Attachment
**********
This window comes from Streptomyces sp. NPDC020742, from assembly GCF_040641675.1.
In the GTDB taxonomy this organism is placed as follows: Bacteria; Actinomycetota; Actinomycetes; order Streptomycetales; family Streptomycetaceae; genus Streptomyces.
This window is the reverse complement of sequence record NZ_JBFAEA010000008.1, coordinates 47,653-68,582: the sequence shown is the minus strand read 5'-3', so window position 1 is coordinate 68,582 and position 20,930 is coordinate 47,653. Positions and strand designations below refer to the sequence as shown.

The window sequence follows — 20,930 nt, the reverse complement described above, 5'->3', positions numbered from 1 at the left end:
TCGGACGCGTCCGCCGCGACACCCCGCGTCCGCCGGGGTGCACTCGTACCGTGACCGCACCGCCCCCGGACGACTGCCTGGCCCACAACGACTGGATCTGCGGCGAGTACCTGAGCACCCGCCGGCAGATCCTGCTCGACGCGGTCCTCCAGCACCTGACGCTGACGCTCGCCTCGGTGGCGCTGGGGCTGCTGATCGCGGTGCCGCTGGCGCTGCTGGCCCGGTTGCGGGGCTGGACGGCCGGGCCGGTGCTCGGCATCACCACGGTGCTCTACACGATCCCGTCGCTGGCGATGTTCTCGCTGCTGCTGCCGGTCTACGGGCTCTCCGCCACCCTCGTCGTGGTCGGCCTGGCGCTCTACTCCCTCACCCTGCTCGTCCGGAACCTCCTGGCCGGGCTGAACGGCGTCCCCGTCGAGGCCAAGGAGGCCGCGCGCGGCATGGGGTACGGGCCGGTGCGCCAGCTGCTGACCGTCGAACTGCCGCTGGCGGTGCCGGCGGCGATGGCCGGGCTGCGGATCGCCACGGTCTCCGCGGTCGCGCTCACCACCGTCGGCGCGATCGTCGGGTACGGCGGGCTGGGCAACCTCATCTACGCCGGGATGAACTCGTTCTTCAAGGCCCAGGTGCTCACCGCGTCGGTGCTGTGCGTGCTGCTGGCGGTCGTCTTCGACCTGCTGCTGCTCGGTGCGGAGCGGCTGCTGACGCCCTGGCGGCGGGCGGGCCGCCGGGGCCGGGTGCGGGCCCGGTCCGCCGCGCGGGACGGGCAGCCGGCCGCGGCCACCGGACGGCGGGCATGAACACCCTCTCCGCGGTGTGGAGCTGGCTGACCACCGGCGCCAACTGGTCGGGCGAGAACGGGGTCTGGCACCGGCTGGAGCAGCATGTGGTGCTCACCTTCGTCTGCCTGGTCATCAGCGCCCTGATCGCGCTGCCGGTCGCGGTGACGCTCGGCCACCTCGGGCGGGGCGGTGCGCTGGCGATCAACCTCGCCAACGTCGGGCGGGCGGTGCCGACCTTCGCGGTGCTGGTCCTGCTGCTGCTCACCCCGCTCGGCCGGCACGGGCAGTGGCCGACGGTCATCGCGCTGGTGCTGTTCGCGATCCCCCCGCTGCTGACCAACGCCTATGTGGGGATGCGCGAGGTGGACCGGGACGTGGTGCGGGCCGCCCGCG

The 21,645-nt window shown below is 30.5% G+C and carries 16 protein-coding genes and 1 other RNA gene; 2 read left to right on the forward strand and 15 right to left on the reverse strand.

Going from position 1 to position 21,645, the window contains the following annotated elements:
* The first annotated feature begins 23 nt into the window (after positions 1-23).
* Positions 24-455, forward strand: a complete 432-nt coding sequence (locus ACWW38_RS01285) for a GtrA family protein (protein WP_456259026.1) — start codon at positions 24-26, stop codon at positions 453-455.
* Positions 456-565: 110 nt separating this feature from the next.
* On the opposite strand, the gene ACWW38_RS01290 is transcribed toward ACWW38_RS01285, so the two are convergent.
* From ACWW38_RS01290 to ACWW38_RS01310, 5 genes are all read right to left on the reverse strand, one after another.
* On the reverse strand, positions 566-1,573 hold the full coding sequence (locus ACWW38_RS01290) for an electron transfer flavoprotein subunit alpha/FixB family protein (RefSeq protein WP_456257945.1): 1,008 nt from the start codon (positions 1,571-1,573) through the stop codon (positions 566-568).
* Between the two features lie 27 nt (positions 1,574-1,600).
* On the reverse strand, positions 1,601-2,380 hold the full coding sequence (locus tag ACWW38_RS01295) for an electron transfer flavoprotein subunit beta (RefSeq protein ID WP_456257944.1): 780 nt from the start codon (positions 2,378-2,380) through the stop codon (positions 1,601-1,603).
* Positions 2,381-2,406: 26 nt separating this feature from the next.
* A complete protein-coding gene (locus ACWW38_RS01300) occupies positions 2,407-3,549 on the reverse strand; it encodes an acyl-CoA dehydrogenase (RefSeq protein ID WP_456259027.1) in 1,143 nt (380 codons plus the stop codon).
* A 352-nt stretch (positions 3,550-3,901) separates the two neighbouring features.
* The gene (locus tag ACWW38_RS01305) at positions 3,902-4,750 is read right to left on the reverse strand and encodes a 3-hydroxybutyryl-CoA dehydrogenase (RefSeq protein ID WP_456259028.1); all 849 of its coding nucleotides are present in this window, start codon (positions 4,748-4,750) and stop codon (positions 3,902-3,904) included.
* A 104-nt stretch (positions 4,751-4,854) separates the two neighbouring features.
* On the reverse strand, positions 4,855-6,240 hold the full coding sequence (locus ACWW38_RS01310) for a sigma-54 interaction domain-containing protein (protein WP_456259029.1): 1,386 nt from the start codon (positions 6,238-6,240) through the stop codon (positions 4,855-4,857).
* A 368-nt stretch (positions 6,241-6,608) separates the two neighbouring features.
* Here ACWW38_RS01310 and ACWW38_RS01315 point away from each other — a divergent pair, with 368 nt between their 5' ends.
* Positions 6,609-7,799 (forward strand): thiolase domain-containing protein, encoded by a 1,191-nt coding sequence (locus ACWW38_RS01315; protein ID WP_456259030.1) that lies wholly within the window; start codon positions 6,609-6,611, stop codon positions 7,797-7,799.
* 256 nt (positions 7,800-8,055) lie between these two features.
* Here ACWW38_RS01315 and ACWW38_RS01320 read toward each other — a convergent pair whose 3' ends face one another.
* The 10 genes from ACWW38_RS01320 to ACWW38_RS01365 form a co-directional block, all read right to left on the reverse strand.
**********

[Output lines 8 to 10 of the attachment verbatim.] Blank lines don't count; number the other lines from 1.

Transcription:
* The first annotated feature begins 23 nt into the window (after positions 1-23).
* Positions 24-455, forward strand: a complete 432-nt coding sequence (locus ACWW38_RS01285) for a GtrA family protein (protein WP_456259026.1) — start codon at positions 24-26, stop codon at positions 453-455.
* Positions 456-565: 110 nt separating this feature from the next.